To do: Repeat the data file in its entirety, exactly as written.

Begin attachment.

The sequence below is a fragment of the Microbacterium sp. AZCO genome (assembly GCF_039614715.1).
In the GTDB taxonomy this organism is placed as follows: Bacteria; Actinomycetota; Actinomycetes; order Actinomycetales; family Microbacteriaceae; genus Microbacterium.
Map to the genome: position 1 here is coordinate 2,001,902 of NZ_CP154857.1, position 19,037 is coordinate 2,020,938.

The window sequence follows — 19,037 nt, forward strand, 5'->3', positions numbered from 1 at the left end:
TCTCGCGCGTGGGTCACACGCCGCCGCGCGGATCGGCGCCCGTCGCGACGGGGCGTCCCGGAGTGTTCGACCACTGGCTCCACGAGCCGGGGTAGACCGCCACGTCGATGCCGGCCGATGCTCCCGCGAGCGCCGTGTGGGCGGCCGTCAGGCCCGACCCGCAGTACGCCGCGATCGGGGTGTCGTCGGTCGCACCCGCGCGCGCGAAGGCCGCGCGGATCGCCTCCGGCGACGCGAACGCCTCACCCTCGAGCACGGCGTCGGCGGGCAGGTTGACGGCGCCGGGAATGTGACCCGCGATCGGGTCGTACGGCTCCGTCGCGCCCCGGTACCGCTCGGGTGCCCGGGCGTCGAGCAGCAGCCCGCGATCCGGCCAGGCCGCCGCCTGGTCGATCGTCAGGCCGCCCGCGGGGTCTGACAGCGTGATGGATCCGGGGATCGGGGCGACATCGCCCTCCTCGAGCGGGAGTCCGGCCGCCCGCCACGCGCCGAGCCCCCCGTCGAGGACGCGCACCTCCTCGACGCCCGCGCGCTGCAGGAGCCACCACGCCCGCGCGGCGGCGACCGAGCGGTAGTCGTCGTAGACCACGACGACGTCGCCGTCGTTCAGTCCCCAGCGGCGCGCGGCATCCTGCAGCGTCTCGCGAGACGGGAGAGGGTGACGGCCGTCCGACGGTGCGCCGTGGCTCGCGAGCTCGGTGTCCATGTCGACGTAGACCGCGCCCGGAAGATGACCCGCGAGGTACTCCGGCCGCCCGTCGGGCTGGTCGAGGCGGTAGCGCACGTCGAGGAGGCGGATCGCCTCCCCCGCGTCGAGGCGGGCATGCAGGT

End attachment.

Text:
The sequence below is a fragment of the Microbacterium sp. AZCO genome (assembly GCF_039614715.1).
In the GTDB taxonomy this organism is placed as follows: Bacteria; Actinomycetota; Actinomycetes; order Actinomycetales; family Microbacteriaceae; genus Microbacterium.
Map to the genome: position 1 here is coordinate 2,001,902 of NZ_CP154857.1, position 19,037 is coordinate 2,020,938.

The window sequence follows — 19,037 nt, forward strand, 5'->3', positions numbered from 1 at the left end:
TCTCGCGCGTGGGTCACACGCCGCCGCGCGGATCGGCGCCCGTCGCGACGGGGCGTCCCGGAGTGTTCGACCACTGGCTCCACGAGCCGGGGTAGACCGCCACGTCGATGCCGGCCGATGCTCCCGCGAGCGCCGTGTGGGCGGCCGTCAGGCCCGACCCGCAGTACGCCGCGATCGGGGTGTCGTCGGTCGCACCCGCGCGCGCGAAGGCCGCGCGGATCGCCTCCGGCGACGCGAACGCCTCACCCTCGAGCACGGCGTCGGCGGGCAGGTTGACGGCGCCGGGAATGTGACCCGCGATCGGGTCGTACGGCTCCGTCGCGCCCCGGTACCGCTCGGGTGCCCGGGCGTCGAGCAGCAGCCCGCGATCCGGCCAGGCCGCCGCCTGGTCGATCGTCAGGCCGCCCGCGGGGTCTGACAGCGTGATGGATCCGGGGATCGGGGCGACATCGCCCTCCTCGAGCGGGAGTCCGGCCGCCCGCCACGCGCCGAGCCCCCCGTCGAGGACGCGCACCTCCTCGACGCCCGCGCGCTGCAGGAGCCACCACGCCCGCGCGGCGGCGACCGAGCGGTAGTCGTCGTAGACCACGACGACGTCGCCGTCGTTCAGTCCCCAGCGGCGCGCGGCATCCTGCAGCGTCTCGCGAGACGGGAGAGGGTGACGGCCGTCCGACGGTGCGCCGTGGCTCGCGAGCTCGGTGTCCATGTCGACGTAGACCGCGCCCGGAAGATGACCCGCGAGGTACTCCGGCCGCCCGTCGGGCTGGTCGAGGCGGTAGCGCACGTCGAGGAGGCGGATCGCCTCCCCCGCGTCGAGGCGGGCATGCAGGT